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If Indian Muslim Halimah Yacob can run for this “reserved” Presidential Election, a Chinese Muslim can also too

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Yesterday (1 Jun), ST published a news report stating that PAP MP and Speaker of Parliament, Halimah Yacob, is widely considered a front runner for the forthcoming Presidential Election.

It will be the first election reserved for candidates from the Malay community, following a recent review of the constitution.

According to the amended Singapore Constituion Section 19B, the Presidential Election will be reserved for a community if none of its members has held office of President for 5 or more consecutive terms.

“19B (1) An election for the office of President is reserved for a community if no person belonging to that community has held the office of President for any of the 5 most recent terms of office of the President.”

Sub-Section (6) defines a community:

“(6) In this Article, “community” means —
(a) the Chinese community;
(b) the Malay community; or
(c) the Indian or other minority communities;

‘person belonging to the Chinese community’ means any person who considers himself to be a member of the Chinese community and who is generally accepted as a member of the Chinese community by that community;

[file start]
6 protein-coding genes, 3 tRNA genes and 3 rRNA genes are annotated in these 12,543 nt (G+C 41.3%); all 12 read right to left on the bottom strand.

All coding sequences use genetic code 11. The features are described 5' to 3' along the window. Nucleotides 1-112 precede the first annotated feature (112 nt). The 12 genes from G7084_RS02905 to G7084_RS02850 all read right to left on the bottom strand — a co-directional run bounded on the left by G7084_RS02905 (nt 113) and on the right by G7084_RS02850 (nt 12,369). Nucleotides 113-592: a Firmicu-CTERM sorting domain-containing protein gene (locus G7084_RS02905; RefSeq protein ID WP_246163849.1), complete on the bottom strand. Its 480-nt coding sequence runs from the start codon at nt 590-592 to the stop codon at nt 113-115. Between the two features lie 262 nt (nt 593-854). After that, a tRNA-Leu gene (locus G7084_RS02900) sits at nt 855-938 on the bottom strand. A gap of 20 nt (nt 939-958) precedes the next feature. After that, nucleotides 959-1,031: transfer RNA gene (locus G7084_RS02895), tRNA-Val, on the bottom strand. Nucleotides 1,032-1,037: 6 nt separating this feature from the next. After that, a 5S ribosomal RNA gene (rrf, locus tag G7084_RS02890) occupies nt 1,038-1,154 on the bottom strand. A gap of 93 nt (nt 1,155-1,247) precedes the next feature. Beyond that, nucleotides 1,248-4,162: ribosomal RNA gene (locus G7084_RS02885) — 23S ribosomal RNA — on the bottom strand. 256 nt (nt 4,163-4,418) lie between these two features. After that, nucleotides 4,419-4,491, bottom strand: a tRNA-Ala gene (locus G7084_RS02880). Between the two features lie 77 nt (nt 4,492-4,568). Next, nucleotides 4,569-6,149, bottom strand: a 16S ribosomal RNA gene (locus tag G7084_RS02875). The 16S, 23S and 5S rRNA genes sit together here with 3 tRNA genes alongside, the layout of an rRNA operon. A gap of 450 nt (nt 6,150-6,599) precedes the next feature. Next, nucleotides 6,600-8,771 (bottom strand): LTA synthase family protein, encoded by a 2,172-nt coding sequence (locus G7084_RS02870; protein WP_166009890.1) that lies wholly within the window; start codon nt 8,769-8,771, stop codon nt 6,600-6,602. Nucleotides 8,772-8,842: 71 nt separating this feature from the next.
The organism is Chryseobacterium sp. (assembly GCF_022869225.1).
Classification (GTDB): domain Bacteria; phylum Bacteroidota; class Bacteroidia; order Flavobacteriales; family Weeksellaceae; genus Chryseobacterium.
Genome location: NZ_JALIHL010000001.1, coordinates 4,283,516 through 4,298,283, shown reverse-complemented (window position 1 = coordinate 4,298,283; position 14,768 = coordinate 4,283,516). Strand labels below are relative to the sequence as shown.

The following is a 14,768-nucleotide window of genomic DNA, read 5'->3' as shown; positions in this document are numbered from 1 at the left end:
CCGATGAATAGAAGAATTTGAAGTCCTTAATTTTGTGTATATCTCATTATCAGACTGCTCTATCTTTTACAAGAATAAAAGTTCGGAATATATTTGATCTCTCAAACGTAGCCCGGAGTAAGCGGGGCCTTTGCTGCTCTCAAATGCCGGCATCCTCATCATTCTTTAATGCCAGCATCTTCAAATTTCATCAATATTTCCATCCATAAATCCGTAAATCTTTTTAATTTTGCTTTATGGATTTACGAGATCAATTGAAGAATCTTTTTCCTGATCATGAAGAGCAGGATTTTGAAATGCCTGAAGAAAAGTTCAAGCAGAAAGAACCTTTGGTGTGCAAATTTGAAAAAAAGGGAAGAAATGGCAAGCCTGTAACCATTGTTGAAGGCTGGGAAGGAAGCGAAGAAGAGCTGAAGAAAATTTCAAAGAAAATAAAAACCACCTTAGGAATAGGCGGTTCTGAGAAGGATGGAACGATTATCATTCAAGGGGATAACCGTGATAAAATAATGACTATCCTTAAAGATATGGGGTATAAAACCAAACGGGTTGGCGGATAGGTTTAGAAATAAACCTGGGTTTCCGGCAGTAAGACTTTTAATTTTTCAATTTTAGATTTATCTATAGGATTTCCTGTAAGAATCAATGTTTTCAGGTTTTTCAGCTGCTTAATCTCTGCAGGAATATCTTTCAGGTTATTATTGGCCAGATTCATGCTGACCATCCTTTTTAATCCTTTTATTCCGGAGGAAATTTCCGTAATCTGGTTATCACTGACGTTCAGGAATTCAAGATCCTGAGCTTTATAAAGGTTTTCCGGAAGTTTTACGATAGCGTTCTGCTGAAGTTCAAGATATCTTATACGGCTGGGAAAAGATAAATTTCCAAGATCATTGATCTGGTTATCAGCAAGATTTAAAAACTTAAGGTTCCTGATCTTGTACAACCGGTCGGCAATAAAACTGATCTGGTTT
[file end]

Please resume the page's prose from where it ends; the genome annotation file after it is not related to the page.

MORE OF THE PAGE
‘person belonging to the Malay community’ means any person, whether of the Malay race or otherwise, who considers himself to be a member of the Malay community and who is generally accepted as a member of the Malay community by that community;
‘person belonging to the Indian or other minority communities’ means any person of Indian origin who considers himself to be a member of the Indian community and who is generally accepted as a member of the Indian community by that community, or any person who belongs to any minority community other than the Malay or Indian community;”

Now, notice that in the case of Malay community, there is an addition clause added – “whether of the Malay race or otherwise”.

In other words, you don’t have to be a person of Malay race to be considered part of the Malay community. Persons of other race can also be considered part of the Malay community, presumably as long as he or she is a Muslim.

Halimah is an Indian Muslim

Take Mdm Halimah for example, she is actually not a Malay as her father is of Indian origin.

This was disclosed in an ST article in 2013 when Halimah was selected to be the new Speaker of Parliament after the former one, Michael Palmer, resigned from politics due to his marital affair with a PA woman.
ST did a write-up to feature Halimah (‘A strong advocate for workers, women and minorities‘, Jan 2013):

In the article, it mentioned: “Her (Halimah’s) Indian-Muslim father was a watchman who died when she was eight years old.”

In fact, news of Halimah becoming Singapore’s first woman speaker also made its way to India. The Hindu described her as an “Indian-origin politician” (‘Indian-origin politician to be Singapore’s first woman speaker‘):

So, what all this means is that in the coming Presidential Election which is reserved for the Malay community, a non-Malay person who is a Muslim can also contest.

If Halimah, an Indian Muslim qualifies as part of the Malay community, then a Chinese Muslim, for example, can qualify too.


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